Follow the signs for Samobawi 사모바위 (which is the name of a prominent rock standing on the ridge between Bibong and Munsubong peaks) and Daenammun 대남문 (a gate in the old fortress wall located further along the ridge):

Take note of this sign here (located between Bibong & Samobawi) pointing along a branch down to Seunggasa Temple:

If you need to descend by the easiest route from the Samobawi portion of the ridge, this is it – if you’ve realised you don’t have enough light, or the weather turns nasty or whatever, get back to this sign and head down. I did this once, it descends to a minor mountain road (access road for the temple I think) where you turn right and walk down to suburbia. But you end up nowhere near any train station, so you have to take a bus (they run direct to City Hall from that area). This is the top of the path down:

But continuing on along the ridge, the next landmark is Samobawi (with a nearby helipad):

From Samobawi keep going towards the Daenammun gate (which is on the other side of the highest peak you can see ahead of you, Munsubong):

Before tackling Munsubong you go up and down a couple of smaller peaks on the ridge, including Seunggabong:

There’s an unsigned fork in the path along the way, but they just meet up again a bit further on:

Munsubong now looms ahead. There are two routes up, one easy and one difficult, and you’re approaching the decision point:

The easy route is steep but only involves walking, first up a rocky section and then wooden steps at the top bringing you up to a gate in the city wall, then round behind the peak of Munsubong to another gate from where you can detour up to the Munsubong peak.

The hard route involves going straight up the very steep rock slab face of Munsubong, using fixed rails to pull yourself up. Without the rails it would not be a considered a hiking route, and there are sections where if you were to somehow slip and go under the rail you’d go straight off the cliff and fall a long way. Don’t take the hard route if you’re bad with heights! I think it’s great, but you do have to be careful and definitely don’t attempt it in the dark or in dodgy weather – rain or ice could be quite literally lethal.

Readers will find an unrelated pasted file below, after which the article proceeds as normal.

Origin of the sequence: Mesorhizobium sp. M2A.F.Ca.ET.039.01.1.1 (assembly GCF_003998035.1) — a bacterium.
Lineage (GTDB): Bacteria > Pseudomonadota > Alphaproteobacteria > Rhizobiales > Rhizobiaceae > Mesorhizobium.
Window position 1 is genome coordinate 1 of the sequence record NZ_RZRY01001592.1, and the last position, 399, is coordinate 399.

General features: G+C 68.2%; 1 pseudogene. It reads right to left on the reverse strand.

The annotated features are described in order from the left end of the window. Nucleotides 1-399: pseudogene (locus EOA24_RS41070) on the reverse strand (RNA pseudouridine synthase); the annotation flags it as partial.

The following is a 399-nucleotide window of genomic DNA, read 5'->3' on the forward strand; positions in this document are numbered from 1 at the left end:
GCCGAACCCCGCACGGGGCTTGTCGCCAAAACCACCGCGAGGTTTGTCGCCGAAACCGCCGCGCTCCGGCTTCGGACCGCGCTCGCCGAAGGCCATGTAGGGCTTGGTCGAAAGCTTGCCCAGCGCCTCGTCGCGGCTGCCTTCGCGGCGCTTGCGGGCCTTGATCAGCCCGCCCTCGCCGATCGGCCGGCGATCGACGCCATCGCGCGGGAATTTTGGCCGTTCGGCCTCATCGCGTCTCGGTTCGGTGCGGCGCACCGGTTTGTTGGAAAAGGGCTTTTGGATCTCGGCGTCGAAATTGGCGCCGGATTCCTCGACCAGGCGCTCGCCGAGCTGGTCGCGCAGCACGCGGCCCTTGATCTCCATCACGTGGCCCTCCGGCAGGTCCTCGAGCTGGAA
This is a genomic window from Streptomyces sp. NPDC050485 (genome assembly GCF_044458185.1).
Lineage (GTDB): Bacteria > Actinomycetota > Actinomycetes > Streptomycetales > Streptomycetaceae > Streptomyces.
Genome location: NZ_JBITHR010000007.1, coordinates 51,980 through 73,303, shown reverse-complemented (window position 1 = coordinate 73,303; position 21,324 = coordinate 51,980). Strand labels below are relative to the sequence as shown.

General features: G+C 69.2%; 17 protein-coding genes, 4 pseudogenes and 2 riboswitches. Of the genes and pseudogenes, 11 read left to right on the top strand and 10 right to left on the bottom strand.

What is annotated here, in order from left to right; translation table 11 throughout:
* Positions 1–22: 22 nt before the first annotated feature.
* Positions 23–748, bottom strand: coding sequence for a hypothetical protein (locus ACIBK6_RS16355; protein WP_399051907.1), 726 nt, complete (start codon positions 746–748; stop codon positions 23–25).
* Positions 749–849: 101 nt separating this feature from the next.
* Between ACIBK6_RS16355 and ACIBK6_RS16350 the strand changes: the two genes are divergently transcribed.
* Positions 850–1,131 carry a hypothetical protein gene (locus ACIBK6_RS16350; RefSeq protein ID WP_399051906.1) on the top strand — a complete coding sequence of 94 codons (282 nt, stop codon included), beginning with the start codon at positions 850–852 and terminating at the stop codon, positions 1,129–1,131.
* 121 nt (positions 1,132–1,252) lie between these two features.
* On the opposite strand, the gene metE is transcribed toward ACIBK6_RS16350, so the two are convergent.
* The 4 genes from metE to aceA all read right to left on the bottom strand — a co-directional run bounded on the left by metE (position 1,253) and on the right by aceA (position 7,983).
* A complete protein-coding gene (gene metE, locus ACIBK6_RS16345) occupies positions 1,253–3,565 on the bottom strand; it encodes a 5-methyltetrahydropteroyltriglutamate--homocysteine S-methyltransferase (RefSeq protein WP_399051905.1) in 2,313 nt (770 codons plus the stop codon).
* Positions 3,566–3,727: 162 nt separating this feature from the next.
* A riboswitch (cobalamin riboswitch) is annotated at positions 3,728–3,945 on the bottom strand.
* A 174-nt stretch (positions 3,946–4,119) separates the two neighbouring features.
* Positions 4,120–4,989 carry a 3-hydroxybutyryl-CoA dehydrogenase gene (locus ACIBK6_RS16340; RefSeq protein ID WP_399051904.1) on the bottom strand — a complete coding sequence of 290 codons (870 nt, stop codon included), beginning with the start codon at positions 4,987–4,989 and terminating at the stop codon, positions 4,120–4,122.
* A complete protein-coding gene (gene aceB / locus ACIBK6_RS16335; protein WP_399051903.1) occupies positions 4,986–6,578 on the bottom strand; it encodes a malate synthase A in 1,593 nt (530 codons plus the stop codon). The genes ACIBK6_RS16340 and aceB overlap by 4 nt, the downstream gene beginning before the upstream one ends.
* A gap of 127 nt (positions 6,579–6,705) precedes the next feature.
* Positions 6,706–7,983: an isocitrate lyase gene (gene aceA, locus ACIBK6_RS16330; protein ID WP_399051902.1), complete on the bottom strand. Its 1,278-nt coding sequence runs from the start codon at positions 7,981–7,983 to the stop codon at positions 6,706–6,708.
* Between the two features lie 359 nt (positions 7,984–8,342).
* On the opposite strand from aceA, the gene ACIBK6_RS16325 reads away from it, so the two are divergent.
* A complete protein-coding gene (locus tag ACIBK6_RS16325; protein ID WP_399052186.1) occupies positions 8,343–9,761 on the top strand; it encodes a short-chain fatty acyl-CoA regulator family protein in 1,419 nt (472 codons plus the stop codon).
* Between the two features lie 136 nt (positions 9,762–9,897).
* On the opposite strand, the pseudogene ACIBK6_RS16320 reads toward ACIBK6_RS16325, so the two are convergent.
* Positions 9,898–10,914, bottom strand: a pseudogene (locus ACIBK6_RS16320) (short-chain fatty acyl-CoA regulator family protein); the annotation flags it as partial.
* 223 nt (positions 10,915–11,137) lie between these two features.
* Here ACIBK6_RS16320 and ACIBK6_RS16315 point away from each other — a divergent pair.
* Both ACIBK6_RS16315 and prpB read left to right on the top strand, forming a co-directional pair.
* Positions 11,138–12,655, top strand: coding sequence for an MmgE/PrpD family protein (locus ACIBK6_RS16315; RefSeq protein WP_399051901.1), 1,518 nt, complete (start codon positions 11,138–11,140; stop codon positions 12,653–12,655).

This signpost is decision time:

Go left along the wider trail for the easy route, right up the steps for the harder climb. I don’t have any pics of the easy route unfortunately, but it takes you along past a comms tower and then up a steep boulder field (from an old rock slide by the look of it) and finally up steps to the gate which is called Cheongsu-Dongammun (and is not the gate you’ve already been following signs for), pass through the gate then take the trail to the right which brings you round behind the peak to a clearing with another gate (this one is Daenammun):

When taking the easy route, you emerge in the clearing from the path on the right. The path on the left goes up to Munsubong peak, so if you take the hard route you’ll come down to the clearing that way:

Rough sketch of the routes:

So if you’ve taken the easy route, when you get to the clearing double back and go up that left-hand path. At the top you reach the fortress wall, with some wooden steps going over it. Don’t go over the wall, but take the path up to the left which brings you up to the Munsubong viewpoint:

(There is actually a slightly higher rock formation just next to the wall, but no way up unless you rock climb it)

From there, just head back down to the clearing and continue on to the next gate, Daeseongmun, which stands at the top of your route down.

For the hard route up Munsubong, here are some pics of the bottom and top (I don’t have pics of the middle bit because I didn’t want to pull my ipad out on the side of a cliff)